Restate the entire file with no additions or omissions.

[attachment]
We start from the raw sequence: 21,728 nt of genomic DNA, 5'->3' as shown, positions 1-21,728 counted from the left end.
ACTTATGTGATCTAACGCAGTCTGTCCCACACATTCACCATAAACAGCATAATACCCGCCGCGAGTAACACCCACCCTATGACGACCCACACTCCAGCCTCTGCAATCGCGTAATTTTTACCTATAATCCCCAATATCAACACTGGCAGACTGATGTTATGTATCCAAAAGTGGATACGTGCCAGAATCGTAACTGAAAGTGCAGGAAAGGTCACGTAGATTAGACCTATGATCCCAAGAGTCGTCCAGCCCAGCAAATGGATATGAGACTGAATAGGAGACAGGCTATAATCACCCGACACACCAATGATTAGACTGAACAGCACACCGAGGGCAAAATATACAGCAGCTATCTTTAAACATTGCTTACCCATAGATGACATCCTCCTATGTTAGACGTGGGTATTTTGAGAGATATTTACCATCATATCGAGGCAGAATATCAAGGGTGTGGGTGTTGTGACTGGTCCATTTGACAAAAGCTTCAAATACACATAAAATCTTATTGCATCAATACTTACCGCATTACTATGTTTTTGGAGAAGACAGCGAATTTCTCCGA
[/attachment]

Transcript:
We start from the raw sequence: 21,728 nt of genomic DNA, 5'->3' as shown, positions 1-21,728 counted from the left end.
ACTTATGTGATCTAACGCAGTCTGTCCCACACATTCACCATAAACAGCATAATACCCGCCGCGAGTAACACCCACCCTATGACGACCCACACTCCAGCCTCTGCAATCGCGTAATTTTTACCTATAATCCCCAATATCAACACTGGCAGACTGATGTTATGTATCCAAAAGTGGATACGTGCCAGAATCGTAACTGAAAGTGCAGGAAAGGTCACGTAGATTAGACCTATGATCCCAAGAGTCGTCCAGCCCAGCAAATGGATATGAGACTGAATAGGAGACAGGCTATAATCACCCGACACACCAATGATTAGACTGAACAGCACACCGAGGGCAAAATATACAGCAGCTATCTTTAAACATTGCTTACCCATAGATGACATCCTCCTATGTTAGACGTGGGTATTTTGAGAGATATTTACCATCATATCGAGGCAGAATATCAAGGGTGTGGGTGTTGTGACTGGTCCATTTGACAAAAGCTTCAAATACACATAAAATCTTATTGCATCAATACTTACCGCATTACTATGTTTTTGGAGAAGACAGCGAATTTCTCCGA